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A Guide to Costing BI and BPM Implementations

  • Al Moreno, Greg Mancuso
  • July 01 2004, 1:00am EDT

If the recent scenes of CEOs and CFOs being led into court in handcuffs hasn't made management more cognizant of their fiscal responsibilities, then business intelligence and business performance management (BI/BPM) vendors are definitely going to champion that set of self-serving images. It's hard to argue that access to data that can provide information about key performance indicators (KPIs) for an enterprise is a bad thing. The combination of requirements demanding higher accountability standards and the need for increased competitive advantage are definitely driving businesses to look at the latest and greatest BI/BPM toolsets, regardless of the costs.

With the increased movement toward these toolsets, prospective clients should be aware of some of the basic definitions for these items. There are many half-formed ideas and misconceptions about exactly what these things are. While vendors want you to believe that these items are products, the truth is that what you are really talking about is a set of business rules, practices, processes and philosophies that are tightly coupled and supported by underlying technology products. No salesman can sell you five units of BPM or 10 BI CDs. Instead, the vendors are selling toolsets, or the technology layer, that enable individuals to build applications that use, interpret and manipulate existing data to produce information in a usable format. That format might be a spreadsheet that allows you to manipulate pre-aggregated information based on how you the user needs to see it; or, alternatively, that format may be a dedicated data repository built to support online analytical processing (OLAP) activities.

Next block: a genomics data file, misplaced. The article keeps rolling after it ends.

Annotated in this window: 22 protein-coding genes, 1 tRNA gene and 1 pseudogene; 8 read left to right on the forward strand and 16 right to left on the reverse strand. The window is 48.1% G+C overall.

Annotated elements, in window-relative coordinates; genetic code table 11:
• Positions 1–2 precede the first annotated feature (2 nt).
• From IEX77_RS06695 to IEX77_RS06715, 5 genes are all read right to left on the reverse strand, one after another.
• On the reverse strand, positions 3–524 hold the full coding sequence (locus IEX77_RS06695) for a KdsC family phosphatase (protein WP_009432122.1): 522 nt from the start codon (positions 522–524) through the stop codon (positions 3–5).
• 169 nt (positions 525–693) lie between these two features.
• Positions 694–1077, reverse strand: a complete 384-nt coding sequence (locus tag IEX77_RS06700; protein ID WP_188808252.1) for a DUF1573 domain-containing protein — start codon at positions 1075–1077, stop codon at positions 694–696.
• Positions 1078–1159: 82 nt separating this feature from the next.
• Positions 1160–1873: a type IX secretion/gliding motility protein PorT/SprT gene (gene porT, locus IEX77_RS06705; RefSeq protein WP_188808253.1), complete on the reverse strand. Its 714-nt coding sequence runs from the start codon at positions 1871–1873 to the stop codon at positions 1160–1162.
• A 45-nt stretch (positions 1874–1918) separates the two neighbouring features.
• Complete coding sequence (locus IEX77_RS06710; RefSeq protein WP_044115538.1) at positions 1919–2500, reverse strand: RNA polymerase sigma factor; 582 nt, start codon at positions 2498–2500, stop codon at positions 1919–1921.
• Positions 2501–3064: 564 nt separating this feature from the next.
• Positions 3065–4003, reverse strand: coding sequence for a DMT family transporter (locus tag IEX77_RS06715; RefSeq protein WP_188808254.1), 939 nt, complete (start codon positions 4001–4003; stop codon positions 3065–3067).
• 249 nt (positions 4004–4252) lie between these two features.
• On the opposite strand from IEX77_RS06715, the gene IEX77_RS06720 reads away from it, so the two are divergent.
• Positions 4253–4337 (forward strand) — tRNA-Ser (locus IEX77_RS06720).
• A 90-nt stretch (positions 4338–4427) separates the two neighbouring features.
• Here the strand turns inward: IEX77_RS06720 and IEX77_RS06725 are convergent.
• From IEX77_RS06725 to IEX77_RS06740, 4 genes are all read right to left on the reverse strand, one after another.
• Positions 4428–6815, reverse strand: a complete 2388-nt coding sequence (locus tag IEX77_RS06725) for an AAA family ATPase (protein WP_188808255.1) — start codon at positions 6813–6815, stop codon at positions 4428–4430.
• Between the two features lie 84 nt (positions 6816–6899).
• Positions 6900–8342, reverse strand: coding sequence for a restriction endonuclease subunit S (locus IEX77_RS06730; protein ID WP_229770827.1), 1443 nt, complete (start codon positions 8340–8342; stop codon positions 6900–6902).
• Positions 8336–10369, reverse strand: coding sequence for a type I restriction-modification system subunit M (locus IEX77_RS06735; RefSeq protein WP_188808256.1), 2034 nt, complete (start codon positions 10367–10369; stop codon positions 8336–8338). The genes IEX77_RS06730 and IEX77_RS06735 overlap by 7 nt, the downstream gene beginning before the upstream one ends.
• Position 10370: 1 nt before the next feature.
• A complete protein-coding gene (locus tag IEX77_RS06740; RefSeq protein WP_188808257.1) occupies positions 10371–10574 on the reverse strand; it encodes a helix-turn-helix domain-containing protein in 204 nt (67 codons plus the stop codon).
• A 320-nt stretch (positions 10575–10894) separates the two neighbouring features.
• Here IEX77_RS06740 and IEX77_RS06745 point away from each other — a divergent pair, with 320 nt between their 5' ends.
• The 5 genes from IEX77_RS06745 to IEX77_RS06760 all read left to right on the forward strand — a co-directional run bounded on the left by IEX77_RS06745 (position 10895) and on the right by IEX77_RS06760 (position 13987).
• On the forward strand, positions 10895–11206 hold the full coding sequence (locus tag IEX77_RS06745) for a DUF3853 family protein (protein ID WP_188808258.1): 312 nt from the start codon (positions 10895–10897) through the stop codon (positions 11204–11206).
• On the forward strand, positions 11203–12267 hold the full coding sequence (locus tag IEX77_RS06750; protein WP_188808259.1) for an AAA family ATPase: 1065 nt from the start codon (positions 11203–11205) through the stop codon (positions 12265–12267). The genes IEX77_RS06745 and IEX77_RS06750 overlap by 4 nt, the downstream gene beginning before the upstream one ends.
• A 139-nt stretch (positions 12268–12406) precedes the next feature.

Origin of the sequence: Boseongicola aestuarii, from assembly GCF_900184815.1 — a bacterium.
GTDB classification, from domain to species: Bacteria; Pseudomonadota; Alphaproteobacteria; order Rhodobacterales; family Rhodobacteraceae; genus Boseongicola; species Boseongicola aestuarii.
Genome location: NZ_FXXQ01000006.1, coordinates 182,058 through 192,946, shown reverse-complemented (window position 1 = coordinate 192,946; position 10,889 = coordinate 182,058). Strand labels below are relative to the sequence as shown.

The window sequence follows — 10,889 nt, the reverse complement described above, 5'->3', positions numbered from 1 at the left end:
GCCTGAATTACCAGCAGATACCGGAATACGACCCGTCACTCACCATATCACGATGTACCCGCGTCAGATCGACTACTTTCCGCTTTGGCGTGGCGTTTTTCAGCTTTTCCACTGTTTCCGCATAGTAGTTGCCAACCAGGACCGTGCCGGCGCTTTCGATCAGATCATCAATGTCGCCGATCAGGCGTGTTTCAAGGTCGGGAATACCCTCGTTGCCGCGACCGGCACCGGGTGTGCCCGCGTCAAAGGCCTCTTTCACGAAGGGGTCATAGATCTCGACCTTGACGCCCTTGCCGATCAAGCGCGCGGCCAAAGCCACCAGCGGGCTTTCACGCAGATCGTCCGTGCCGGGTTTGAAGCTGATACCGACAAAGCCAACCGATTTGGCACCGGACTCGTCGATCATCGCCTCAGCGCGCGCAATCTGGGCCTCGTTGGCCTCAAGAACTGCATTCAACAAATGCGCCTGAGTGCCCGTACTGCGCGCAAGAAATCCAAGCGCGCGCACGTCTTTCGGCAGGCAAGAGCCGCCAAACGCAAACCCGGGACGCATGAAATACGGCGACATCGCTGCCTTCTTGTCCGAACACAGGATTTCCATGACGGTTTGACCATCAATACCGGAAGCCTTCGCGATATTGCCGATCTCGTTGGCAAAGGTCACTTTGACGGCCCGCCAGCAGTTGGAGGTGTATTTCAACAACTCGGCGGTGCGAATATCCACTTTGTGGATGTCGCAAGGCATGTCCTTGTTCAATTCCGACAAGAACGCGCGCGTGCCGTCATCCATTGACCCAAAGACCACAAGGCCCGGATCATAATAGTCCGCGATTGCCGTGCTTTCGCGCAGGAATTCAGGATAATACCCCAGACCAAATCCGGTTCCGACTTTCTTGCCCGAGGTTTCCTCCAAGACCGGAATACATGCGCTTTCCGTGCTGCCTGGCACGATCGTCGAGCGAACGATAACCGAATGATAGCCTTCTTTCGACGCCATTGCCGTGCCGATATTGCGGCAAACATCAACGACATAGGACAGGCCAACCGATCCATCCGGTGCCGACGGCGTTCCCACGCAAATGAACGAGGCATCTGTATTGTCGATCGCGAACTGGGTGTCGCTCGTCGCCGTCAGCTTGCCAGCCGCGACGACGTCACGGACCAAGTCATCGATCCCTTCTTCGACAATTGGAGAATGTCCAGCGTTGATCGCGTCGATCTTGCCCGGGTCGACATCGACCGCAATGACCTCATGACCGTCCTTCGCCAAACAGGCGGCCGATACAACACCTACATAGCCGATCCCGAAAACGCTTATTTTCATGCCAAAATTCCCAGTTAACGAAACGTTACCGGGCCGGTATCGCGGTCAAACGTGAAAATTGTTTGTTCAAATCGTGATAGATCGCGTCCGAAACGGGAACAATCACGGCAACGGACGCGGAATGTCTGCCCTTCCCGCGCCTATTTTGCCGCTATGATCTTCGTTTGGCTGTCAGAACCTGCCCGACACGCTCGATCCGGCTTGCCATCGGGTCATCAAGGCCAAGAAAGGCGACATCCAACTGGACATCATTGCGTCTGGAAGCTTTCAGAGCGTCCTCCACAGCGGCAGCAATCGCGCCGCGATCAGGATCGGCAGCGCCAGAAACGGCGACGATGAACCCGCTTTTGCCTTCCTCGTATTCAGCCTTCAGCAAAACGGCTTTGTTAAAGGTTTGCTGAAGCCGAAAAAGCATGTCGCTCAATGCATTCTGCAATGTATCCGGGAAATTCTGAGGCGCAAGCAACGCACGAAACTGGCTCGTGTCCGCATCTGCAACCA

These toolsets can provide an enterprise with an extremely powerful set of applications that may be used to view KPIs and model and predict outcomes based on current markets and competitive situations. The advantages come from the fact that massive quantities of raw data can be fashioned and processed with some business rule application to formulate critical tactical operational information that will be used to put very strategic goals and objectives into place. Large volumes of data without any means of organizing it into useful information are just a vast amount of data with very limited use.

All technology-based solutions to business problems have a price. The costs for operational systems are very easy to assess because the issues usually revolve around acquisition of hardware and/or software, implementation, rollout and training for the end users. BI/BPM implementation costs are not as clear-cut, and there are many areas of hidden costs that are very rarely identified upfront. Unfortunately, companies that embark on these implementations sometimes find themselves in the unenviable position of having purchased an expensive toolset that produces an incomplete implementation. Worse, they find themselves either too far into the process to end the commitment or proud owners of a set of applications that don't get the job done. Companies that fail to adequately prepare find that their BI/BPM implementations are like an inverted funnel: lots of dollars going in and very little value coming out.